Performers fill the streets during the Day of the Dead in San Francisco's Mission District, Monday, Nov. 2, 2009. Day of the Dead is a ritual celebrated by the indigenous people of Mexico for over 3,000 years, this celebration is held to honor and communicate with those who have passed into spirit world. It is believed that on the Day of the Dead it is easier for the souls of the departed to visit the living.

Day of the Dead, Part II: Re-Made in America


The Day of the Dead, primarily a Mexican holiday, has seen its influence spread across the globe. Its origins can be traced back to the indigenous cultures of Mexico as far back as 3,000 years ago.

The Spaniards forced the Aztecs to move their month-long celebration that had been held during what corresponds to August according to their calendar. But although the conquerors put the holiday in line with the Catholic observances of All Saints' Day (November 1) and All Souls' Day (November 2), the indigenous are having the last laugh, as their supposedly pagan ceremonies continue to be celebrated almost exactly as they'd been doing for time immemorial.

As Mexican influence—and Mexicans themselves—have traveled and emigrated, particularly to the United States, they have brought their traditions with them. Moreover, it's catching on of its own accord.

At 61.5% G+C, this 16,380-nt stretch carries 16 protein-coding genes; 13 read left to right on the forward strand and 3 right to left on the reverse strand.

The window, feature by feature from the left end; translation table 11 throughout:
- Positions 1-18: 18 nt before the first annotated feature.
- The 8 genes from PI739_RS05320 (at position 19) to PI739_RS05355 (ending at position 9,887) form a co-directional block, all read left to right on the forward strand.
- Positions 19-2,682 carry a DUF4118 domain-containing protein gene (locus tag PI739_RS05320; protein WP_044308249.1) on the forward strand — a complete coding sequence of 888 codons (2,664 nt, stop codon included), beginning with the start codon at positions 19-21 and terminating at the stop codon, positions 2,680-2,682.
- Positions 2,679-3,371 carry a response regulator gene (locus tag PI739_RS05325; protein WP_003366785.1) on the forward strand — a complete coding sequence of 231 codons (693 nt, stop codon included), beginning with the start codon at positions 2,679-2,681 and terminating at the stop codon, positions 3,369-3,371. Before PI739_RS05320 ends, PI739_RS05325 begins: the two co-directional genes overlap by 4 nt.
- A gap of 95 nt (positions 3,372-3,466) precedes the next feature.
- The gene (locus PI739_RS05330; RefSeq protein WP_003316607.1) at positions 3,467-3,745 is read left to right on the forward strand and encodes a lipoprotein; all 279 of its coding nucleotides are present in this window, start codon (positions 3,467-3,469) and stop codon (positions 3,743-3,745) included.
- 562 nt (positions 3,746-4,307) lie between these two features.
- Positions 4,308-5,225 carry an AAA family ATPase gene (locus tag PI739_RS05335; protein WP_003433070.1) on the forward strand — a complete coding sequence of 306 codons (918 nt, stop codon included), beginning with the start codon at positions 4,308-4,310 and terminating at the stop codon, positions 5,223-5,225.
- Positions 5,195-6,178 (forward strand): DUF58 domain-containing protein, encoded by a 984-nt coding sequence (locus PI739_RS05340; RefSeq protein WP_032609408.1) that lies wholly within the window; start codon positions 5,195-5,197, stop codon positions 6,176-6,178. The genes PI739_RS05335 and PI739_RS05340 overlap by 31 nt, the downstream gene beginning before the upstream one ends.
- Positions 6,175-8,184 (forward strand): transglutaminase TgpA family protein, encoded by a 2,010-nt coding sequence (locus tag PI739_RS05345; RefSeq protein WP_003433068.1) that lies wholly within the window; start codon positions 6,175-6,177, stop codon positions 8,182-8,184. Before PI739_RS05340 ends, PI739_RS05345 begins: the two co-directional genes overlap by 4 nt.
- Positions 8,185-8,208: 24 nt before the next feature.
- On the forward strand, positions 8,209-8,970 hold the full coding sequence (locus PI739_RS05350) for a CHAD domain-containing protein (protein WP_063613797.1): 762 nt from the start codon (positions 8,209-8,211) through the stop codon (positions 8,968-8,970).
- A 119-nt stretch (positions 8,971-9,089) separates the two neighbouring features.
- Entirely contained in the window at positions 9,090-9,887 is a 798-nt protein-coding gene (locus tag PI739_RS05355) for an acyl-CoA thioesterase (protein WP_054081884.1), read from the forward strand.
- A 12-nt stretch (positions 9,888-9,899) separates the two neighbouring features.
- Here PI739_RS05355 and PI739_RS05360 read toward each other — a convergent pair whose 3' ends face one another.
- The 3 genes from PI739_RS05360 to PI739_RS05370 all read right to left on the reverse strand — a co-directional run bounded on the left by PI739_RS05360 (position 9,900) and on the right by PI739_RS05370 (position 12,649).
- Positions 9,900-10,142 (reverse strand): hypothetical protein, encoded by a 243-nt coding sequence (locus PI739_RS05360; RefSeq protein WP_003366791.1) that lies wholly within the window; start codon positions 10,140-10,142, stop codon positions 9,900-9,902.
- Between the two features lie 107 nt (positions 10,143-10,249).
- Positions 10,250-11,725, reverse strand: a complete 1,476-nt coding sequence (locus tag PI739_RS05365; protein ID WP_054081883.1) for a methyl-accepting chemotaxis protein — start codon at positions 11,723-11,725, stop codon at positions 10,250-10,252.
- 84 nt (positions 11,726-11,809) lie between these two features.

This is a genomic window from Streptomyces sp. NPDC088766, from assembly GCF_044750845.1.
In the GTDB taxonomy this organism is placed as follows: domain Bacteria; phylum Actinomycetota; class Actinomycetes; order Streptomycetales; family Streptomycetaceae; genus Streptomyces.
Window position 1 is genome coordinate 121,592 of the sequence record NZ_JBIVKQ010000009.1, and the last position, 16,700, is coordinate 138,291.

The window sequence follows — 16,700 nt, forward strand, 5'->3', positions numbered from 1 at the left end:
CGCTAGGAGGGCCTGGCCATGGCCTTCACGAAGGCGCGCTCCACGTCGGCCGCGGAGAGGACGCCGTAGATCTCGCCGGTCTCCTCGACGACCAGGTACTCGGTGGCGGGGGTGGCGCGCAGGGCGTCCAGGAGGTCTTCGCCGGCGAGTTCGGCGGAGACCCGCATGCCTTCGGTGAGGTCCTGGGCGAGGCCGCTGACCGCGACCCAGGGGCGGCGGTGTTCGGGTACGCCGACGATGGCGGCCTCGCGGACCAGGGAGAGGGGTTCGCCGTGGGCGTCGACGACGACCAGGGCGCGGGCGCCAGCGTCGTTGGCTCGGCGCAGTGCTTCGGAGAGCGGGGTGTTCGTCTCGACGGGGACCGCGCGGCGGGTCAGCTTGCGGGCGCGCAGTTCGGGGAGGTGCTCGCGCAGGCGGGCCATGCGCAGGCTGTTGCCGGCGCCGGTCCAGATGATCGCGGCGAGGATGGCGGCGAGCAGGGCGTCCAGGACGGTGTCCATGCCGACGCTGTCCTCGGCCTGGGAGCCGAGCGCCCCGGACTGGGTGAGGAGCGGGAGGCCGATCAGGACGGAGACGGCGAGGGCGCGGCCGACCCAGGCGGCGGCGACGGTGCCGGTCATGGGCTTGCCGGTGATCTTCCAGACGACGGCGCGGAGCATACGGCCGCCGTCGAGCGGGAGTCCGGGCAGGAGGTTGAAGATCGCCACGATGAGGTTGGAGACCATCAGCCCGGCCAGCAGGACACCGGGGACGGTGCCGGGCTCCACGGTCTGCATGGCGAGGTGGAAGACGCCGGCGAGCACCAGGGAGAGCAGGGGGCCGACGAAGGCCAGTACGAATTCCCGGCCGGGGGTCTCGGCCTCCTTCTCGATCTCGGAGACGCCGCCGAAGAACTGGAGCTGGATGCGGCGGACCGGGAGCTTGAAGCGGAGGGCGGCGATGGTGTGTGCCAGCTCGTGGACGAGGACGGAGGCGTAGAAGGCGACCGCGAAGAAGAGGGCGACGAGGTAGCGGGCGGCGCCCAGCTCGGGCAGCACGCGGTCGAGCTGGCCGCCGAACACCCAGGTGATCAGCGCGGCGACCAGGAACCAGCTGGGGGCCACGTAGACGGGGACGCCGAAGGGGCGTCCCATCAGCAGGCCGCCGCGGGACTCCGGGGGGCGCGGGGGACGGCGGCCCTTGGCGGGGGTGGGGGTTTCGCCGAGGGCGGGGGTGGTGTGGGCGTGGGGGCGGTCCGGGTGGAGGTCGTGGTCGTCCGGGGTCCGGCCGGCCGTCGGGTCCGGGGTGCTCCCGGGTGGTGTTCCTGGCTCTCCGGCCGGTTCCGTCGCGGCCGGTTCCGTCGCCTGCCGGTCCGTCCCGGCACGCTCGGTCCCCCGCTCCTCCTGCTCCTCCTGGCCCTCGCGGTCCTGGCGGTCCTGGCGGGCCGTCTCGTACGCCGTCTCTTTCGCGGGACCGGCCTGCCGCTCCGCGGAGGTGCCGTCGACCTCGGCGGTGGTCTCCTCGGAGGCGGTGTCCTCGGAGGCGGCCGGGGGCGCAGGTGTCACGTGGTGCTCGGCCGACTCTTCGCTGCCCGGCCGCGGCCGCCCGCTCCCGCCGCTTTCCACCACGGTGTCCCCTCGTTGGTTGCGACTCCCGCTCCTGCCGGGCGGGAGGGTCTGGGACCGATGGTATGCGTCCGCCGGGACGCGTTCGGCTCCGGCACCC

The U.S. celebrations, too, carry the typical private altars adorned with sugar skulls, marigolds and the favorite foods and beverages of the departed. Graves are cleaned and decorated, toys are brought for dead children, and alcohol is often offered to the deceased adults, such as tequila, mescal or pulque.

Celebrations are often humorous, with celebrants recounting funny events and anecdotes about their lost loved ones. People also write short poems, called calaveras (skulls) and mocking epitaphs of friends. The traditions and activities of a Day of the Dead festival can vary dramatically from town to town, state to state, or country to country.

In the United States, Day of the Dead celebrations can be found in areas with Mexican residents, such as Arizona, California, New Mexico and Texas. The All Souls Procession has been going in Tucson since 1990, combining traditional Day of the Dead celebrations with pagan harvest festival traditions. Americans celebrate Day of the Dead in different forms and for different reasons, from Los Angeles to San Francisco, from Missoula to New York City. News organizations from the Associated Press to the Huffington Post to Fox News are picking up on the growing trend of Day of the Dead celebrations in the United States.

In Brazil, Dia de Finados is a public holiday that many Brazilians celebrate by visiting cemeteries and churches. In Spain, parades and festivals abound, with people gather at cemeteries to pray for their dearly departed at day's end. Day of the Dead celebrations have spread to Europe and many Asian cultures.

What they all have in common is they all have that original, indigenous root.  Let's take a look at some of these celebrations:

New Mexico

Dia de Los Muertos Parade, Albuquerque, New Mexico

Port Isabel, Texas

Day of the Dead, Port Isabel, Texas

Tucson, Arizona

The All Souls Procession, Tucson, Arizona

Los Angeles, California

Day of the Dead, Los Angeles

San Francisco, California

Missoula, Montana

Day of the Dead, Missoula, Montana

New York City

Day of the Dead, New York City

Washington, D.C.

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